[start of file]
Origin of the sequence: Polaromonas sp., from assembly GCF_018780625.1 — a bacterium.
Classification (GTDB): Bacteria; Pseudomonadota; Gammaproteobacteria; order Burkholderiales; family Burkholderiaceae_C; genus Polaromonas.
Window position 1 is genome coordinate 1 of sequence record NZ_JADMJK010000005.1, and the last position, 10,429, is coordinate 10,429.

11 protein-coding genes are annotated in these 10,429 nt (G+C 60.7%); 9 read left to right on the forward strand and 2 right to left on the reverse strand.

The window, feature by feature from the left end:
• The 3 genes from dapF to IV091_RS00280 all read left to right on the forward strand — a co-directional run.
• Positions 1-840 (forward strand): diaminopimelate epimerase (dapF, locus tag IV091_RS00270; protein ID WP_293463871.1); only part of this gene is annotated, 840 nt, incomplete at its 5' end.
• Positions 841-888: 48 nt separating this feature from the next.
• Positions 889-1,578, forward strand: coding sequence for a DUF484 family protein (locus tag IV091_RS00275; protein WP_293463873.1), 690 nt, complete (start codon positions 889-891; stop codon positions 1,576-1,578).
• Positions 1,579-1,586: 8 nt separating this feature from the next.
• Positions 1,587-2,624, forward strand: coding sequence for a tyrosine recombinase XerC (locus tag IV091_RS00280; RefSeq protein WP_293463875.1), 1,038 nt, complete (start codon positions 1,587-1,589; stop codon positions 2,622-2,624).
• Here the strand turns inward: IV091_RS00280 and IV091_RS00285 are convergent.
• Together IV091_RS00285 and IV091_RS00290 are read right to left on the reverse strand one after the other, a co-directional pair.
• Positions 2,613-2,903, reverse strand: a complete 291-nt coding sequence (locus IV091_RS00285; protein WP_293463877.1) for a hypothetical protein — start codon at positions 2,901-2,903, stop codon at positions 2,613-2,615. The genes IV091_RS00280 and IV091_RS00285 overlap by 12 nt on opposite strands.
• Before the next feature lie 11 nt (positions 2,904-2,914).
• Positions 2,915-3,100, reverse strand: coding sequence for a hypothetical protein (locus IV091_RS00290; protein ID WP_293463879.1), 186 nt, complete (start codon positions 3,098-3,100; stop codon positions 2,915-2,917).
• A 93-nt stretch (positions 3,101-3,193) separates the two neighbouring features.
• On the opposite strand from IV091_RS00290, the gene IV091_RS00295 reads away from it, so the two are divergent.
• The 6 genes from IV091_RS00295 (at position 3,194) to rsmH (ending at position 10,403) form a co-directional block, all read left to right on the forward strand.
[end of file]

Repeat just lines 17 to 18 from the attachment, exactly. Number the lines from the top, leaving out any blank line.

• A 93-nt stretch (positions 3,101-3,193) separates the two neighbouring features.
• On the opposite strand from IV091_RS00290, the gene IV091_RS00295 reads away from it, so the two are divergent.